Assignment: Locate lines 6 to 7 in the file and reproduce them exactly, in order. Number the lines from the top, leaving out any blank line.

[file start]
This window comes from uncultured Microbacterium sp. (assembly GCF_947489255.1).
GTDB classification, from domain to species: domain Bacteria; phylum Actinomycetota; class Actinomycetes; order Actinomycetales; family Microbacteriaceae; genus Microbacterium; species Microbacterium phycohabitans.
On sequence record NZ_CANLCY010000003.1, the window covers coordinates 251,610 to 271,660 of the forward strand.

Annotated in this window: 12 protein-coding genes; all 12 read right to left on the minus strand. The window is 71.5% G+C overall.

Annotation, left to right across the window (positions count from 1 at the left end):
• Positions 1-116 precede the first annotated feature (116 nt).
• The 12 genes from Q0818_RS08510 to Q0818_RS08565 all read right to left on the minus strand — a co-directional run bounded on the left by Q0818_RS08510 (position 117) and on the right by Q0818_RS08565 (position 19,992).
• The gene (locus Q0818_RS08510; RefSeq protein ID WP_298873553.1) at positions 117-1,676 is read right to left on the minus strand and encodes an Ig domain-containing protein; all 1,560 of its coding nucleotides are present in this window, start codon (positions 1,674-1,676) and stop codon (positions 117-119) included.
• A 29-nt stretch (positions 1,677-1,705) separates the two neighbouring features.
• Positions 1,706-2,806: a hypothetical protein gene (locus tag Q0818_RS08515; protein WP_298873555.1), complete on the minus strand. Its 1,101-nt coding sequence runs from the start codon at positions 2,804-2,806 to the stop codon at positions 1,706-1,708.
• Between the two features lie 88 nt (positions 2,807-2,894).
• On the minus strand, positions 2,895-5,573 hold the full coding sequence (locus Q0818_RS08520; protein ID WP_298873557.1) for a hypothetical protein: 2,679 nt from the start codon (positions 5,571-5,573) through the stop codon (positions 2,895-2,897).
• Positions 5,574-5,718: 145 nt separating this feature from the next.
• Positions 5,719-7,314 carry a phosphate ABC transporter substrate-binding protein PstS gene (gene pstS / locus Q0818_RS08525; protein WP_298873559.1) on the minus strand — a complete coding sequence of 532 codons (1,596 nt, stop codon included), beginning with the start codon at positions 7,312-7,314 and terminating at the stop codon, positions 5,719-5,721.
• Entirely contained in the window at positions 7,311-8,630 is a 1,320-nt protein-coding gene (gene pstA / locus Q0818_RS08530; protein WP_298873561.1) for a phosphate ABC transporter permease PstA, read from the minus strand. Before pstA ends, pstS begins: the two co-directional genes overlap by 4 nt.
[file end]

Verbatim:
• Positions 1-116 precede the first annotated feature (116 nt).
• The 12 genes from Q0818_RS08510 to Q0818_RS08565 all read right to left on the minus strand — a co-directional run bounded on the left by Q0818_RS08510 (position 117) and on the right by Q0818_RS08565 (position 19,992).